Industrial Bug Mining - Extracting, Grading And Enriching The Ore Of Exploits presented at SyScan 2010

by Ben Nagy (COSEINC),

Tags: Security

Summary : If bugs are the raw ore of exploits - Rootite, if you like - then we're mining in areas where the Rootite is rare and deeply buried. Industrial scale bug mining starts with very, very fast fuzzing. In contrast to the MS Fuzzing Botnet, we use a dedicated, single purpose cluster of virtual machines which is optimised for fuzzing. Last year we released some metrics, then MS released better ones. So, we rebuilt the whole system and made it faster and more scalable - can we outperform the Redmond Botnet in one small rack? After a fuzz run, we are left with massive piles of low-grade Rootite, full of impurities such as Nullpointium, which needs to be graded and enriched before it is valuable. After grading, We "enrich" our highest grade Rootite by using differential runtracing of crashes to assist root cause analysis. The runtraces are tens of millions of lines long, but we postprocess them using magic, funky graphs and compression before comparing them side by side with the clean run. Our diff files are plaintext, small enough for us to eyeball them, and allow us navigate to any point in the trace using any debugger we choose. Feel free to drop by for a guided tour of the mine. Bring a beer.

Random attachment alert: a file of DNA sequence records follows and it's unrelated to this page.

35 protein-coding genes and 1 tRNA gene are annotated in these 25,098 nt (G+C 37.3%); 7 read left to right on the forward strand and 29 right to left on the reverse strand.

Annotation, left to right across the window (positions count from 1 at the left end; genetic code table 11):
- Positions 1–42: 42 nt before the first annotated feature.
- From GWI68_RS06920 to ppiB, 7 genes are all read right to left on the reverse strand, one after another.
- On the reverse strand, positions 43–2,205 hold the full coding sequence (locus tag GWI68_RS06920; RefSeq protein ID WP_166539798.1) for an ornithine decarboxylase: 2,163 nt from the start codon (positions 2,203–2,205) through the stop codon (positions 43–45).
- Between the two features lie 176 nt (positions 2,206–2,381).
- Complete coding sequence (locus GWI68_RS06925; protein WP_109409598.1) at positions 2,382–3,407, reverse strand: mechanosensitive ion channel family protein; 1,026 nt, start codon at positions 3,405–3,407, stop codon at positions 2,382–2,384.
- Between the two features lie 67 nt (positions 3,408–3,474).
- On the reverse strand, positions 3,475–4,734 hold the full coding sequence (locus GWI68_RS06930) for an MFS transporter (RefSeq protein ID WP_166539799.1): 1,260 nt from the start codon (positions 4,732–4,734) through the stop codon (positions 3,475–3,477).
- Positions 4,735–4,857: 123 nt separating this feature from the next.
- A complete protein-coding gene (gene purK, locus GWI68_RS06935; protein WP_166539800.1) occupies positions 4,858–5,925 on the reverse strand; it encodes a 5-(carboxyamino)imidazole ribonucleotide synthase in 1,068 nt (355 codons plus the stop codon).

Ben Nagy: Ben Nagy is a senior security researcher with COSEINC and has recently moved from Kuala Lumpur to hack with a view of the mountains in Kathmandu. For over a year he has been exploring ways to improve fuzzing scalability, especially against complex, closed source targets like Windows and Office. Previously working on liver destruction with eEye in Geneva and Bangkok, Ben has written whitepapers on a number of subjects and presented at conferences in Europe, Asia and Australia. Ben is probably that guy over there drinking beer and talking about Ruby.